Senate Candidate Swanson Looks at Negative Impact of Costa-Hawkins Act


Former Assemblymember Sandré Swanson, who is running for State Senate District 9, is examining the way state laws undermine the availability of affordable housing in the East Bay as he campaigns to become an elected senator in November. 


Swanson says he is committed to tackling the California housing and displacement crisis, which especially impact Oakland, Berkeley and Richmond.


He says he has concerns about the Costa-Hawkins Rental Housing Act, a 21-yearold state law that prohibits cities from adopting rent control on rental properties built after 1983.


“We have to address Costa-Hawkins at this point forward,” said Swanson in an interview with the Post, referring to cities such as Oakland’s skyrocketing rent prices.


“With 60 percent of Oakland residents renting, it’s quite a challenge today for people to live in the communities they were born in, and people who want to stay should have a right to do that,” he said.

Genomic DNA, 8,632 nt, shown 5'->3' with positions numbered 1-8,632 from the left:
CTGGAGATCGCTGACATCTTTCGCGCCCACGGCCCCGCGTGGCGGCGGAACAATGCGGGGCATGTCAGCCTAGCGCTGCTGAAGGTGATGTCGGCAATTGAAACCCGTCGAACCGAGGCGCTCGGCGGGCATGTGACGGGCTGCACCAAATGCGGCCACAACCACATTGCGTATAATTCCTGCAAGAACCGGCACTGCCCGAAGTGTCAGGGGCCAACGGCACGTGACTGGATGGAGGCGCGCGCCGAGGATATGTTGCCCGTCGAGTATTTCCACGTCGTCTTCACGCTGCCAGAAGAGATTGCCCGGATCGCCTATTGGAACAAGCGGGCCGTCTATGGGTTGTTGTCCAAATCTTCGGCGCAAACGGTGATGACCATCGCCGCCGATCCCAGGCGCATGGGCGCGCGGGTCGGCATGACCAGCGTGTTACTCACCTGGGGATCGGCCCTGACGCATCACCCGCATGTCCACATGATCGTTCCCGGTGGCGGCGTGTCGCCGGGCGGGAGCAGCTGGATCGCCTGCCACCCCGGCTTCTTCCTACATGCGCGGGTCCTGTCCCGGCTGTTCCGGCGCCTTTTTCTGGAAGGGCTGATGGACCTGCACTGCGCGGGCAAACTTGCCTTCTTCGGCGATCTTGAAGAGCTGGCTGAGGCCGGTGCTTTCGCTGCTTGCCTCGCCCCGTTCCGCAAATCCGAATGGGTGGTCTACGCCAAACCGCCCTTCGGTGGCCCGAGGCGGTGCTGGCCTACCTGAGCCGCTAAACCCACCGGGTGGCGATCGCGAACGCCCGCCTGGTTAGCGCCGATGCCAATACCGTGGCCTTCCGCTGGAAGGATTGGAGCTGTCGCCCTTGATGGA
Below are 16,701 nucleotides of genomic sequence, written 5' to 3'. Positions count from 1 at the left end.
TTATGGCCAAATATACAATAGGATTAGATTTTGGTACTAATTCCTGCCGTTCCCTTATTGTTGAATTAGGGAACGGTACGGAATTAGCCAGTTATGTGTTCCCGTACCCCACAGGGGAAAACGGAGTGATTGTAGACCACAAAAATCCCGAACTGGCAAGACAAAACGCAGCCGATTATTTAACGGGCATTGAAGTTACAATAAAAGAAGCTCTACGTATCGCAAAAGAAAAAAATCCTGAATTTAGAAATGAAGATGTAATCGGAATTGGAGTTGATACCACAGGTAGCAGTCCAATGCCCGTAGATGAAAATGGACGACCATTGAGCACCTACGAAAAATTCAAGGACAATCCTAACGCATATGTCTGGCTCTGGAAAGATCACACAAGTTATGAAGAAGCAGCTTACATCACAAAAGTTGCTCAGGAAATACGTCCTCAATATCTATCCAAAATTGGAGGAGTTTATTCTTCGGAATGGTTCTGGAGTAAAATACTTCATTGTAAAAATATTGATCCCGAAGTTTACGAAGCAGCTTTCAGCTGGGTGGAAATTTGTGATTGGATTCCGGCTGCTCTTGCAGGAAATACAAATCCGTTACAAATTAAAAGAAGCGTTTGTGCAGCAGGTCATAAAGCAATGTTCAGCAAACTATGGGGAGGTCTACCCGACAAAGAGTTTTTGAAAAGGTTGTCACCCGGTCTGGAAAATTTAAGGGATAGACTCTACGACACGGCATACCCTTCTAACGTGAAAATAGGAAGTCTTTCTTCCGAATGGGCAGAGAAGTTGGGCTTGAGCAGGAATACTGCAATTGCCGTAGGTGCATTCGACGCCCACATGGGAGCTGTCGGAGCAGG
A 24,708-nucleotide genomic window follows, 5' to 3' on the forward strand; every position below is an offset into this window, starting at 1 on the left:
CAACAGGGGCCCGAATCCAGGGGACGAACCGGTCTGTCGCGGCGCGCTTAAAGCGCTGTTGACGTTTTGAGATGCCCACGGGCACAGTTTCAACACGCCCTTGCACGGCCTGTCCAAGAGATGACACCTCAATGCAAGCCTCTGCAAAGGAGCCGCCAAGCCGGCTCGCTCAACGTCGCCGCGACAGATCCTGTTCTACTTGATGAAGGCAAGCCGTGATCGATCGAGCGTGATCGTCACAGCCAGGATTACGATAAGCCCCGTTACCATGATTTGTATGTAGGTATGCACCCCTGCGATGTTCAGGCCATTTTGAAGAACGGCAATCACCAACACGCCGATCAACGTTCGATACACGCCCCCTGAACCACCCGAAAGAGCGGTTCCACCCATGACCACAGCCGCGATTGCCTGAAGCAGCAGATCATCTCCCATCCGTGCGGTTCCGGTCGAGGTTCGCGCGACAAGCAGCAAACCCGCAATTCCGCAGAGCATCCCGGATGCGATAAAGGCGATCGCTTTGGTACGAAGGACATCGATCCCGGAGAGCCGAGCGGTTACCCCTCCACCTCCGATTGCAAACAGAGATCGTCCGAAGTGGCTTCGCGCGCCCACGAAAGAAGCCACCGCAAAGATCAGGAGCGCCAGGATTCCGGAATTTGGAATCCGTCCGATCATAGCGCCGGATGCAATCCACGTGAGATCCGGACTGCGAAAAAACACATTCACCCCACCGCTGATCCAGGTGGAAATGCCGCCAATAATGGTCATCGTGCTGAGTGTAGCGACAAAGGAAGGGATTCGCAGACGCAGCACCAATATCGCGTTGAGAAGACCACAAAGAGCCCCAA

Swanson says that if he is elected to the State Senate, his office will be involved in facilitating public forums about the state’s rent law and bringing community voices to the state level so that legislators can begin to make necessary changes to the existing law.


According to Swanson, cities across the state have reacted negatively to Costa-Hawkins, as is evidenced by untamed rental markets and cities and counties pushing bond measures to address their local displacement crises.


“I think that we have too many properties exempt (from rent control), and that is a very critical aspect of the problem,” he said.


Last month, the Oakland City Council voted unanimously to support a resolution urging state lawmakers and Governor Jerry Brown to repeal or modernize Costa-Hawkins.


And in 2013, legislators voted to change the law, but the bill was ultimately vetoed by Gov. Brown.


Swanson wants to ensure that everybody’s voice is heard in the rental law conversation, recognizing that many small mom-and-pop property owners are protected by their exemption from Costa-Hawkins.


“The purpose of the forum and open discussion is to air the pros and cons of this housing law,” said Swanson.



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